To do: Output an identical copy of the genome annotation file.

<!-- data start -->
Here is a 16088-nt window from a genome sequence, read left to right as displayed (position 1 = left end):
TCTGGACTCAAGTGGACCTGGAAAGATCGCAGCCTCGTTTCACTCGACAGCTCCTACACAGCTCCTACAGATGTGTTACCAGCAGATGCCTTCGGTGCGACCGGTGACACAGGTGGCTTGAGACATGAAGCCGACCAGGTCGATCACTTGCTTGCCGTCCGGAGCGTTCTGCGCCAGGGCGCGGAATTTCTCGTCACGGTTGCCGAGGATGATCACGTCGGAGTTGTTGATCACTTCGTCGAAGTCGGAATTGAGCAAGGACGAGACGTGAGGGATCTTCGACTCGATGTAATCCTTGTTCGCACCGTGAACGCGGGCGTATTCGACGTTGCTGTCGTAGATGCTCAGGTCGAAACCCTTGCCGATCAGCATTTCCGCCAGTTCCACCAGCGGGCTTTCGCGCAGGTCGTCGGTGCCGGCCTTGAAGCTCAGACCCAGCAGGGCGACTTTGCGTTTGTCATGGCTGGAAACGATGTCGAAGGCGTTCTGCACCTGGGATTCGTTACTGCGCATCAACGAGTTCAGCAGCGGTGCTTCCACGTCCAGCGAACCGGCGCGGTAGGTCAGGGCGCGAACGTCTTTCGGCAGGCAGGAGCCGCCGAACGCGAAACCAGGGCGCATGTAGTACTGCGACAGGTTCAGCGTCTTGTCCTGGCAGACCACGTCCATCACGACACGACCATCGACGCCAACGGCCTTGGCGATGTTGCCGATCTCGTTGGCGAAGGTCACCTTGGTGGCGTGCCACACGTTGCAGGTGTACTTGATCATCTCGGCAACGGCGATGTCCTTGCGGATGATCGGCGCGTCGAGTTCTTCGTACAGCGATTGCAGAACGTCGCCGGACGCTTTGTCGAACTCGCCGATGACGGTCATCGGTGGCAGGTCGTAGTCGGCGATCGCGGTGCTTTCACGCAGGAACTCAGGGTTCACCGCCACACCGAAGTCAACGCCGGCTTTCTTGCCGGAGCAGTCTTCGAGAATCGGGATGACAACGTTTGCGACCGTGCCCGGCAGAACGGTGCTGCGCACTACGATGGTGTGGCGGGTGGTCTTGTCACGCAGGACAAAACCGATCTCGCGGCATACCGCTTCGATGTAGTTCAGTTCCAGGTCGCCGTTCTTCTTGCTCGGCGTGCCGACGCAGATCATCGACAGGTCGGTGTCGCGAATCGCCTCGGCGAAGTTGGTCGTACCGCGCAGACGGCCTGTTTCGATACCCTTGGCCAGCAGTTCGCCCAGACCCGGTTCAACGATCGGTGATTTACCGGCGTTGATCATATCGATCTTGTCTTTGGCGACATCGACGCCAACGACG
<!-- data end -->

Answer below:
Here is a 16088-nt window from a genome sequence, read left to right as displayed (position 1 = left end):
TCTGGACTCAAGTGGACCTGGAAAGATCGCAGCCTCGTTTCACTCGACAGCTCCTACACAGCTCCTACAGATGTGTTACCAGCAGATGCCTTCGGTGCGACCGGTGACACAGGTGGCTTGAGACATGAAGCCGACCAGGTCGATCACTTGCTTGCCGTCCGGAGCGTTCTGCGCCAGGGCGCGGAATTTCTCGTCACGGTTGCCGAGGATGATCACGTCGGAGTTGTTGATCACTTCGTCGAAGTCGGAATTGAGCAAGGACGAGACGTGAGGGATCTTCGACTCGATGTAATCCTTGTTCGCACCGTGAACGCGGGCGTATTCGACGTTGCTGTCGTAGATGCTCAGGTCGAAACCCTTGCCGATCAGCATTTCCGCCAGTTCCACCAGCGGGCTTTCGCGCAGGTCGTCGGTGCCGGCCTTGAAGCTCAGACCCAGCAGGGCGACTTTGCGTTTGTCATGGCTGGAAACGATGTCGAAGGCGTTCTGCACCTGGGATTCGTTACTGCGCATCAACGAGTTCAGCAGCGGTGCTTCCACGTCCAGCGAACCGGCGCGGTAGGTCAGGGCGCGAACGTCTTTCGGCAGGCAGGAGCCGCCGAACGCGAAACCAGGGCGCATGTAGTACTGCGACAGGTTCAGCGTCTTGTCCTGGCAGACCACGTCCATCACGACACGACCATCGACGCCAACGGCCTTGGCGATGTTGCCGATCTCGTTGGCGAAGGTCACCTTGGTGGCGTGCCACACGTTGCAGGTGTACTTGATCATCTCGGCAACGGCGATGTCCTTGCGGATGATCGGCGCGTCGAGTTCTTCGTACAGCGATTGCAGAACGTCGCCGGACGCTTTGTCGAACTCGCCGATGACGGTCATCGGTGGCAGGTCGTAGTCGGCGATCGCGGTGCTTTCACGCAGGAACTCAGGGTTCACCGCCACACCGAAGTCAACGCCGGCTTTCTTGCCGGAGCAGTCTTCGAGAATCGGGATGACAACGTTTGCGACCGTGCCCGGCAGAACGGTGCTGCGCACTACGATGGTGTGGCGGGTGGTCTTGTCACGCAGGACAAAACCGATCTCGCGGCATACCGCTTCGATGTAGTTCAGTTCCAGGTCGCCGTTCTTCTTGCTCGGCGTGCCGACGCAGATCATCGACAGGTCGGTGTCGCGAATCGCCTCGGCGAAGTTGGTCGTACCGCGCAGACGGCCTGTTTCGATACCCTTGGCCAGCAGTTCGCCCAGACCCGGTTCAACGATCGGTGATTTACCGGCGTTGATCATATCGATCTTGTCTTTGGCGACATCGACGCCAACGACG